The organisation whose initial analysis indicated that reforming Schedule 2 of the Electricity Regulation Act to exempt embedded generation projects of at least 50 MW in size from the country’s cumbersome licencing process could unlock 5 000 MW of new capacity within five years has made its formal submission on a draft amendment to the legislation.
In the submission, Meridian Economics warns that South Africa’s electricity crisis is worsening and that the immediate capacity shortfall of between 4 000 MW and 8 000 MW is hindering South Africa’s economic recovery.
It also warns that there could be delays in the implementation of government’s utility scale procurement programme, with the powership-heavy Risk Mitigation Independent Power Producer Procurement Programme facing a legal challenge and with the renewables procurement programme running about a year behind schedule.
Meridian argues that facilitating a substantial uptake of embedded or distributed generation projects expeditiously “presents the largest quick-win to address part of this shortfall and alleviate the large economic cost of power shortages”.
It notes that there is widespread support for lifting the current Schedule 2 licence-exemption threshold to at least 50 MW, despite the draft amendment published by Mineral Resources and Energy Minister Gwede Mantashe on April 23 proposing that the exemption be increased from 1 MW to only 10 MW.
Meridian noted that this support has been expressed in various public statements by Eskom, Minerals Council South Africa, numerous industry groups as well as the Congress of South Africa Trade Unions.
“Lifting the licence-exemption threshold will send a clear and important market signal to project developers and investors that government is inviting investment and implementing the necessary reforms to facilitate the process.”
It again argued that the reform would support the introduction of some 5 000 MW of capacity over the coming four to five years, which would be sufficient to add an additional 11 000 GWh a year and go a long way to addressing the country’s electricity shortage.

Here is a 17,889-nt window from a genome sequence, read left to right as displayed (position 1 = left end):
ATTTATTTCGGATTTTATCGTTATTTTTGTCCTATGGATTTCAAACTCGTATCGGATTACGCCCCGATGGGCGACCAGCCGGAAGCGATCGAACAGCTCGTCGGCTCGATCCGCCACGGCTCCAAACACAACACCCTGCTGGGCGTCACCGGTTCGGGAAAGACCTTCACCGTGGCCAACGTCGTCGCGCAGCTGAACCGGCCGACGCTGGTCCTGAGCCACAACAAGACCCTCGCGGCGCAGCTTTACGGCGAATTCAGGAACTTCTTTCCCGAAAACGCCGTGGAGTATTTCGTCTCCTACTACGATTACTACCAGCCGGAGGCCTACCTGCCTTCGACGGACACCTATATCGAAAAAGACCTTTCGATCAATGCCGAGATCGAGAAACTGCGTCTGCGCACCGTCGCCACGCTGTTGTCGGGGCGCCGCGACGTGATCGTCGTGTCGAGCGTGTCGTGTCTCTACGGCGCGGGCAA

“Raising the threshold to only 10 MW will limit the embedded generation investment case by restricting the licence exemption to smaller, more expensive projects with a limited number of customers, lower economic viability and this may deter several potential investors and financiers,” Meridian warns.
Besides lifting the threshold, Meridian argues that the amendment to Schedule 2 should also include the following:
- allowing licence-exempt facilities to sell to multiple customers and aggregators;
- defining ‘’own use” projects as a specific project category that is exempted from licensing; and
- accommodating ‘interconnected’ projects in the licence exemption.
The submission stresses that none of its recommendations have implications for technical and environmental permitting of embedded generation projects, which are not dealt with under the National Energy Regulator of South Africa’s exemption schedule, but by separate authorities.
“Generation projects will still need to demonstrate technical and environmental compliance, enforced by Eskom or municipal distributors, and the relevant environmental department.”
In addition, Meridian stresses that these projects will not impact Eskom negatively in the near-term, as they will inject additional power on to the grid that will allow Eskom to reduce its use of expensive diesel-fired peaking turbines and create more opportunities for the utility to optimally utilise its pumped storage assets.
“Furthermore, ramping up the number of customer wheeling agreements will see a new revenue stream for both Eskom and municipalities, which generate income through wheeling charges.”
The submission also states that the reform could be significant for South Africa’s economic recovery, as the installation of 5 000 MW of embedded generation could result in investment of between R75- and R85-billion and create between 12 000 and 16 000 direct jobs each year.
“By incorporating these key changes, significant additional generation capacity could be unlocked in the South African embedded generation sector.
“This will go a long way to addressing the country’s short-term power supply gap, but also signals an important shift towards a fit-for-purpose, 21st century electricity sector,” the submission concludes.